Emerging market central banks embark on radical stimulus policies
Central banks across the developing world are pushing policy to extremes that would have been unimaginable a few weeks ago, as the coronavirus crisis sends debt markets into turmoil and governments prepare for an unprecedented expansion of public spending.
The central banks of Poland, Colombia, the Philippines and South Africa have all begun to buy government and private sector bonds on secondary markets, while the central banks of Brazil and the Czech Republic have asked for new laws to allow them to do so.
Such policies, known as quantitative easing, were used by the US Federal Reserve and other central banks in the G7 group of wealthy nations after the global financial crisis of 2008-09, as other ways of loosening monetary policy such as cutting interest rates failed to reignite their economies.
Now policymakers in the developing world are resorting to the same methods as an emergency measure as their economies suffer a sharp contraction.
“Only time will tell if they are right to do this, but I think they have to,” said Eric Baurmeister, head of emerging market fixed income at Morgan Stanley Investment Management, an investor in EM debt since before the emerging market crises of the late 1990s.
“We are all experimenting,” he said. “Every country in the world is increasing the debt on government balance sheets in a way that nobody can afford, least of all emerging markets, but we will have to worry about that down the road.”
On Friday, Roberto Campos Neto, president of Brazil’s central bank, became the latest global policymaker to echo then-European Central Bank president Mario Draghi’s 2012 vow to do “whatever it takes”. At the time, Mr Draghi was defending the eurozone economy from the bloc’s sovereign debt crisis; now emerging market central bankers are seeking to stave off the economic devastation threatened by coronavirus.
Announcing a package of R$1.2tn ($233bn) in fiscal and monetary stimulus, Mr Campos Neto said he had also asked for a constitutional amendment to allow the bank to buy government bonds on secondary markets.
“This is a far-reaching measure,” he said. “The central bank’s balance sheet is enormous, at more than R$1.5tn.”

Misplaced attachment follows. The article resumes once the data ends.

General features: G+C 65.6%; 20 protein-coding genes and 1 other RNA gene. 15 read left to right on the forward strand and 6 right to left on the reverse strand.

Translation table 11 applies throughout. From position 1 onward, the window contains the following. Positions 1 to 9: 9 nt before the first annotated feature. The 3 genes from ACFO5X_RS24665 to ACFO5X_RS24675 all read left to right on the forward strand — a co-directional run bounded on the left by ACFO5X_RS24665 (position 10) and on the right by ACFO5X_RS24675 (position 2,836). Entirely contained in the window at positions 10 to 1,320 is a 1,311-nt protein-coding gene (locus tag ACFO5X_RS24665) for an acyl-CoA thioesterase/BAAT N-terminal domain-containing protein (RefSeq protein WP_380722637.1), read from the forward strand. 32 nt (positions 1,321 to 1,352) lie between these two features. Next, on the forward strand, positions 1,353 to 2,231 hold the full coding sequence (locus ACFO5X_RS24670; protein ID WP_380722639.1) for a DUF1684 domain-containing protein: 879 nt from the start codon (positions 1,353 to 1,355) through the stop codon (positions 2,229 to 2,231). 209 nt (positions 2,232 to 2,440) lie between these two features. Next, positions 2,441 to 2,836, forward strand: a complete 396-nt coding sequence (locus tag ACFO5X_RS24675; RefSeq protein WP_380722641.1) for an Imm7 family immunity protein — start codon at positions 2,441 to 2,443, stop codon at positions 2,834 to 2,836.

Brazil’s is by far the largest QE package to be unveiled so far across emerging economies.
Poland’s central bank announced a “large-scale purchase” of Treasury bonds two weeks ago, without saying how much it would buy. Colombia’s central bank followed last week with a plan to spend about $2.5bn to buy up bonds issued by private lenders.
The Philippine central bank is to spend $6bn on government bonds over the coming six months as “an extra lifeline to the national government”. South Africa’s central bank began buying government bonds last Wednesday to an unspecified amount, as the country prepared for a three-week lockdown.
The moves follow a string of other measures to supply liquidity to banking sectors across the developing world, as governments fight to keep businesses afloat even before the pandemic takes hold in their countries. They appear to have achieved some success over the past week, with bond yields retreating from the extreme highs they hit earlier in March, easing some of the pressure on public finances.
But that may be only a short-term relief. Many analysts question whether ultra-loose monetary policy has been effective in raising output in the developed world over the past decade, or whether it has merely pumped up asset prices. In the developing world, they worry that it may not achieve even that, and that large parts of many economies will be left beyond its reach.
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“It is very difficult for such policies to be effective when you have a large contingent of unemployed or self-employed, and where the personal and social safety net is non-existent,” said Alberto Ramos, chief economist for Latin America at Goldman Sachs. “People in the informal economy don’t have savings and can’t even collect unemployment insurance, so the human dimension is going to be complicated.”
Many governments have built up defensive buffers since the crises of the 1990s in the form of large reserves of foreign currencies. At the same time, however, many have failed to make the fiscal adjustments that might have delivered the budgetary power to support their economies in the approaching severe downturn.
“In developed economies, there is more output to tax for paying down debt and governments have the ability to print their own money, so they can handle large stocks of debt,” said Mr Baurmeister at Morgan Stanley. “[Emerging economies] are doing what they can but the room for fiscal and monetary stimulus is not the same and they realise there are limits.”
Some governments have managed to expand local debt markets over the past decade, making them less reliant on foreign lenders. But local sources of lending are likely to be overwhelmed by the coming demands on public finances.
“That’s why Brazil’s central bank is so keen to be a player in the market,” said William Jackson, chief emerging markets economist at Capital Economics, a consultancy. “There have been such worries about Brazil’s debt trajectory, and so much optimism that its pension reform [enacted last year] had removed that cloud. Now it’s going to have to increase its debts again.”